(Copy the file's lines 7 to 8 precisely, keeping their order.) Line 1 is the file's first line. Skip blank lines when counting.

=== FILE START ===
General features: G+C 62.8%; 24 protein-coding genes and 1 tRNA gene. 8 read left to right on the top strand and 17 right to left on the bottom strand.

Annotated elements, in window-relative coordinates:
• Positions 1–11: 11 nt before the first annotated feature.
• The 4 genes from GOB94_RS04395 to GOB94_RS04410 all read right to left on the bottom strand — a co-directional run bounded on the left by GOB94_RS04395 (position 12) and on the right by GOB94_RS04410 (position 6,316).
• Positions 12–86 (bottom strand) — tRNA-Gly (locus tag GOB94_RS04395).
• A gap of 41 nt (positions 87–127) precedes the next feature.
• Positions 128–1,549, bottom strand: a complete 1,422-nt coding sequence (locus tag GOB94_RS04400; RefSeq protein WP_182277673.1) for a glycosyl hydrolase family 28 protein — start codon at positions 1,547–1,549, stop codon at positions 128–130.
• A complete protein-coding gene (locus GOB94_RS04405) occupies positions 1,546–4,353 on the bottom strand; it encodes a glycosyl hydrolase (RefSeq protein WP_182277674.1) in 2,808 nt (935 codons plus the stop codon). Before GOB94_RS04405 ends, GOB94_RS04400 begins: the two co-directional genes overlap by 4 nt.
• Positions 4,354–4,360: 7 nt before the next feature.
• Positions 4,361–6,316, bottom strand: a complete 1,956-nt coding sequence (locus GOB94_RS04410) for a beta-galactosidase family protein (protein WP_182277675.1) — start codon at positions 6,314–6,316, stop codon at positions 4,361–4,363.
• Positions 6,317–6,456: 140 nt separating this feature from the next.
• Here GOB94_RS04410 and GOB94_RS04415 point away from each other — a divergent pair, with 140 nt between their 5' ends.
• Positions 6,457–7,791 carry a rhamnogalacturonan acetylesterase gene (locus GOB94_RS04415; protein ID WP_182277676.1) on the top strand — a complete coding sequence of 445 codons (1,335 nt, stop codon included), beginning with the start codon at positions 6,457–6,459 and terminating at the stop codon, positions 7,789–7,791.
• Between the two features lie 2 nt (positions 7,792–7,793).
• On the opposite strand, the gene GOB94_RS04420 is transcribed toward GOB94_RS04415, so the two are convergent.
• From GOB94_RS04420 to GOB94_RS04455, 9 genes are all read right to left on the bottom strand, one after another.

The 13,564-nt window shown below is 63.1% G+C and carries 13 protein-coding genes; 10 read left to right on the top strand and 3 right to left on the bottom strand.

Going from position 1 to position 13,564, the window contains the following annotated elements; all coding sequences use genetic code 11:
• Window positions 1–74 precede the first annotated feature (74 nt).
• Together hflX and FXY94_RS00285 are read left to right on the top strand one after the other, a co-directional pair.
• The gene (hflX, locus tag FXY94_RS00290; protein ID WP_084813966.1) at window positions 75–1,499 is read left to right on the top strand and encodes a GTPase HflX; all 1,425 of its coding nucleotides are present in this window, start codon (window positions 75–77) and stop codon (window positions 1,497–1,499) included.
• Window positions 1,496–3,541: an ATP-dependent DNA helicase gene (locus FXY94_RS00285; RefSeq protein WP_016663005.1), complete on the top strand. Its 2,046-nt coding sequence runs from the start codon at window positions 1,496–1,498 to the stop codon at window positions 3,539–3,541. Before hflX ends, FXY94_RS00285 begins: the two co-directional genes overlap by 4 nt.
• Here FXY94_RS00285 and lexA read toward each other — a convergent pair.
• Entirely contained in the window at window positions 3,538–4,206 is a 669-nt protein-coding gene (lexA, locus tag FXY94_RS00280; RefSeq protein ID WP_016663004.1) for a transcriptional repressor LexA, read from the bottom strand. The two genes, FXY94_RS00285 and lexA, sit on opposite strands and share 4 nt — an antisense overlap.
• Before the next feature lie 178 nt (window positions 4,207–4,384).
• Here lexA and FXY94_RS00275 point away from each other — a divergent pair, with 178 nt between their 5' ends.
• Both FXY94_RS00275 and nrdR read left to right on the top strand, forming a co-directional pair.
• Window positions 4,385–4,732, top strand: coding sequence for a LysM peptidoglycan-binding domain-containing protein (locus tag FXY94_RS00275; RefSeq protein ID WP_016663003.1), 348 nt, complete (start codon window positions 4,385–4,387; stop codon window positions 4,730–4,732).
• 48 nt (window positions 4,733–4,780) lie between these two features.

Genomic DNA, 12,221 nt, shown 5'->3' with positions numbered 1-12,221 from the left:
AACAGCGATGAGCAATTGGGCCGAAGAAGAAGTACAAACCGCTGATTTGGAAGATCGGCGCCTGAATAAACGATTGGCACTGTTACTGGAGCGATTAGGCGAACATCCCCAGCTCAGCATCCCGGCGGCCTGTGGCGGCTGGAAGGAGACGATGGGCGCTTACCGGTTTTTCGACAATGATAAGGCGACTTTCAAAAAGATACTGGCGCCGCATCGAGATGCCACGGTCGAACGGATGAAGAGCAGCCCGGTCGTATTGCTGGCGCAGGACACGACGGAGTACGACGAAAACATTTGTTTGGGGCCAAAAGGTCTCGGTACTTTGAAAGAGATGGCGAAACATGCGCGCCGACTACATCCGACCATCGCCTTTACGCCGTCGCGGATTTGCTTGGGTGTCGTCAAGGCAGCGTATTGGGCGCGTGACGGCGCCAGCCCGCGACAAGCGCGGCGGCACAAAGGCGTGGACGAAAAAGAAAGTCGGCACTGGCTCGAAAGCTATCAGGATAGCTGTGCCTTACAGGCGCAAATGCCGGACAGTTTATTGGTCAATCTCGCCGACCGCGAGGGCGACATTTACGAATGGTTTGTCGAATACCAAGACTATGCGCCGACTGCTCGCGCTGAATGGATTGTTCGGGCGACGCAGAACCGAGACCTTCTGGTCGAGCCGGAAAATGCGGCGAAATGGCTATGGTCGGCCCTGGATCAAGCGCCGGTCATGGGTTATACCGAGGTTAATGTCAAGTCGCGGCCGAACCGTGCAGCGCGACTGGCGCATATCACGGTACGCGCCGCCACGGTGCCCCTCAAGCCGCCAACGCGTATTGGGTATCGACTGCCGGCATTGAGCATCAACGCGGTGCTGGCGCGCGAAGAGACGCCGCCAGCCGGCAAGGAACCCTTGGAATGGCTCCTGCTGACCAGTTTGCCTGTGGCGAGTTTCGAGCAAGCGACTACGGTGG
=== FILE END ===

• Positions 128–1,549, bottom strand: a complete 1,422-nt coding sequence (locus tag GOB94_RS04400; RefSeq protein WP_182277673.1) for a glycosyl hydrolase family 28 protein — start codon at positions 1,547–1,549, stop codon at positions 128–130.
• A complete protein-coding gene (locus GOB94_RS04405) occupies positions 1,546–4,353 on the bottom strand; it encodes a glycosyl hydrolase (RefSeq protein WP_182277674.1) in 2,808 nt (935 codons plus the stop codon). Before GOB94_RS04405 ends, GOB94_RS04400 begins: the two co-directional genes overlap by 4 nt.